If you haven’t figured it out by now (as it’s taken me like 20 years to figure it all out), the western slope of Colorado, also known as the Grand Valley, is chock full of agriculture and recreation opportunities.
Just an hour drive from Grand Junction on Hwy 50
Named after Olathe, KS, the town is just outside the Grand Valley, still on the western slope.
Home to the Olathe Sweet Sweet Corn
Each August there is a HUGE festival honoring the veggie. The Olathe Sweet Corn Festival.
Let me tell you, this corn is worth the wait, the drive and for some of us, the pain of the eat (many conditions such as Crohn’s, Colitis, Gastroparesis shouldn’t partake in this wonderful veggie). I have yet to go to this festival, from what I hear, it’s a big fun time!
Home to the Olathe BMX
A short hop of 20 minutes from Grand Junction, gets you to the home of The Peach Capitol of Colorado and many vineyards and wineries
Apples, cherries and pears are also in grand supply!
Lots of vendors, wines, peaches, rides for kiddos and food is spread out over three days.
The junction where the Gunnison and the Colorado Rivers meet
great for rafting, fishing, kayaking and stand up paddle boarding
crops of apples, peaches, cherries and honey are in great supply
Home to the Colorado National Monument and the Book Cliffs
is four days of live country music, held just outside of Grand Junction in Mack
Just 21 minutes from Grand Junction on Hwy 50
Originally a farming community, it has since become known for its outdoor recreation
mountain biking, hiking and rafting
As with all festivals, it includes: vendors, food and a carnival.
It also includes; a parade, a talent show, a golf tournament, cooking contests, and even a night street dance
Cedaredge is one of the entrances to the Grand Mesa on CO – 65
a small agricultural town producing, of course, apples, peaches, and beef from cattle.
Home of the Little Britches Rodeo and Parade (the Western Slope chapter)
Don’t miss the Pioneer Town museum and village. Travel back in time to the early 20th century and visit the saloon, the marshall’s office, a bank, jail and much more! You can even hold your wedding there or see a summer concert there.
Out of the Grand Valley and just an hour down Hwy 50 is a great time in Cedaredge where we spent last weekend and their Apple Fest. I have been to the Canon City Apple Blossom festival, Old Colorado City’s Territory Days, Palisade Peach Festival and the Fruita Fall Festival and I have to say, the only thing that comes close to the Apple Fest is Territory Days and Apple Blossom. The Apple Fest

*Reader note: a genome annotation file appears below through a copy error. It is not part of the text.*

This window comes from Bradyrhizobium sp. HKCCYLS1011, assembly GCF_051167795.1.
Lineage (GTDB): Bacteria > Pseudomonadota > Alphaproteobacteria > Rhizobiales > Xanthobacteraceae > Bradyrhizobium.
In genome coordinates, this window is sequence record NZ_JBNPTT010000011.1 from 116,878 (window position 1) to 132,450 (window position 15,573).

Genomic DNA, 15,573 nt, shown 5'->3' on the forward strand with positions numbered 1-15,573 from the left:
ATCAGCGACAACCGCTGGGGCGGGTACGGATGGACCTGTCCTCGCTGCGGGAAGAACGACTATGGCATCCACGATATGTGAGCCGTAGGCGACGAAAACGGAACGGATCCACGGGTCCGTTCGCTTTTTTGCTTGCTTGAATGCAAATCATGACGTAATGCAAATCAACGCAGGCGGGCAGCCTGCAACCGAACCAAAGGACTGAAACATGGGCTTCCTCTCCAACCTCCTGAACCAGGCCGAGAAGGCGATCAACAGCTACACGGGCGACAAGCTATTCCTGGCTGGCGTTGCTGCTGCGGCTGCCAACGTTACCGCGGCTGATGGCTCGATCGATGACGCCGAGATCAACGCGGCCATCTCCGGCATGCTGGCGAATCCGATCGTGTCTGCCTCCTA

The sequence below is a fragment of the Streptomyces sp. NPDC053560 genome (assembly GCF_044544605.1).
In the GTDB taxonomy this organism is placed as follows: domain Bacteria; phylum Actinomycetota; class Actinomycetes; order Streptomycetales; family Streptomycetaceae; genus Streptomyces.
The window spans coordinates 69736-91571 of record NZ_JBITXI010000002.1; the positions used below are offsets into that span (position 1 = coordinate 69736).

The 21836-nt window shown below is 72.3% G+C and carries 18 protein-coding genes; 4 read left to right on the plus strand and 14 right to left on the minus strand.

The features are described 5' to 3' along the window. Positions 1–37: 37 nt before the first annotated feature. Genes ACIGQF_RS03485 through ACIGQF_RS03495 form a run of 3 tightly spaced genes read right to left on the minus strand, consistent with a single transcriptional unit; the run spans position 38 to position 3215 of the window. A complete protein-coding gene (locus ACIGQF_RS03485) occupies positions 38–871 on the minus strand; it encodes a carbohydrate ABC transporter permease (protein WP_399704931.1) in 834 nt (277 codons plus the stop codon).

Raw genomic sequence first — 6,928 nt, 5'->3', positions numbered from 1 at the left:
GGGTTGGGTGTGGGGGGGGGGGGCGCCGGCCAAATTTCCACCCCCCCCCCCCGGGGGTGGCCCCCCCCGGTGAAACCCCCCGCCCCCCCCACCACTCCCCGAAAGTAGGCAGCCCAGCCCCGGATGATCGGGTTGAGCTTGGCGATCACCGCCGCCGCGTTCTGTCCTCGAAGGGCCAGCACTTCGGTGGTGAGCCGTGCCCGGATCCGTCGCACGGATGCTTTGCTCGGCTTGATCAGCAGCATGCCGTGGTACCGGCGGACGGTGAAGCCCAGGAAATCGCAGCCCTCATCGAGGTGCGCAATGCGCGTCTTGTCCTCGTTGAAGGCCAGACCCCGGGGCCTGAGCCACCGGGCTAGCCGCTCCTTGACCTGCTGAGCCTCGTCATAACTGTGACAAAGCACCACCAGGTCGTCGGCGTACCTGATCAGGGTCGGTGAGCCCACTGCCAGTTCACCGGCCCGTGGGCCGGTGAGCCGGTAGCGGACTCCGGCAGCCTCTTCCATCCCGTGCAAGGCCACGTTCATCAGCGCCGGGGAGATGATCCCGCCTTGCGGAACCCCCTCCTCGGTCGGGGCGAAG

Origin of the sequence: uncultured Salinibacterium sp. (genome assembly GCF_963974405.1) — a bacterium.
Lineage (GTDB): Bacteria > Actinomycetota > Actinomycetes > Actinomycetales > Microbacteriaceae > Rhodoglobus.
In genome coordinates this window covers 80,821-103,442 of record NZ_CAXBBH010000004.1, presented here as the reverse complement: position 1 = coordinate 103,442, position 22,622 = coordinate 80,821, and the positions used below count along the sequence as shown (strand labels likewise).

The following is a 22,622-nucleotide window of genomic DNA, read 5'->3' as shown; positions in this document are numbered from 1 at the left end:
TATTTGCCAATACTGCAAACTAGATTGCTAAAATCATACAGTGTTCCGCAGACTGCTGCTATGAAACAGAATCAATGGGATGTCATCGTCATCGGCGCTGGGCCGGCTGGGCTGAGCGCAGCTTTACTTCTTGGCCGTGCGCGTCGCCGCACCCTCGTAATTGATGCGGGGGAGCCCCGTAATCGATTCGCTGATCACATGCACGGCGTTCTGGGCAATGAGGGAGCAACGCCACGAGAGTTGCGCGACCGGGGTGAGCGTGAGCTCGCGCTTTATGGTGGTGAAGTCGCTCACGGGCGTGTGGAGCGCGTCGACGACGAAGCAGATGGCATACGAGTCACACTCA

is a four day fest filled with such things as a chili cook off (my aunt says this is a huge event! They always run out of chili and all donations go to the fire department), pancake breakfasts, 5K run, music, arts and tons more! There were so many people, vendors, food and apples, it was impossible to see everything. We HAD to get some apples, one just doesn’t go to a fruit festival and not get the fruit. We started with an apple fritter…YUMMO! at the same booth were apples: I had heard someone in the crowd say, “we need to go to Red Mountain Ranch for our apples.” I looked at the sign on the tent and that’s exactly where we were. The people working the tent were (according to my intel/aunt) were 2-3 generations apple growers. They were very pleasant, friendly and the tent was very clean! I had a taste of the Honey Crisp and it was aMAZING, so we purchased just three.
I don’t like big crowds and this was one of those, but we were able to look around at the vendor booths and saw so many creative people showing off their arts! Even got to see what happens when something gets stuck in a power line. Crowds at the festival are about 15,000, I have to say, I think there were 15,000 just on the day we were there (although the pictures don’t really reflect that). There were cars parked in every parkable place for miles! I was very impressed with the whole experience and the best thing about it was, it’s FREE; unlike the Palisade Peach Festival or the Olathe Corn Festival!!
Thank you for traveling the Western Slope with me this past summer, we have a long list of ideas for next summer. Let’s see where winter takes us.
It is only the farmer who faithfully plants seeds in the Spring, who reaps a harvest in the Autumn. B. C. Forbes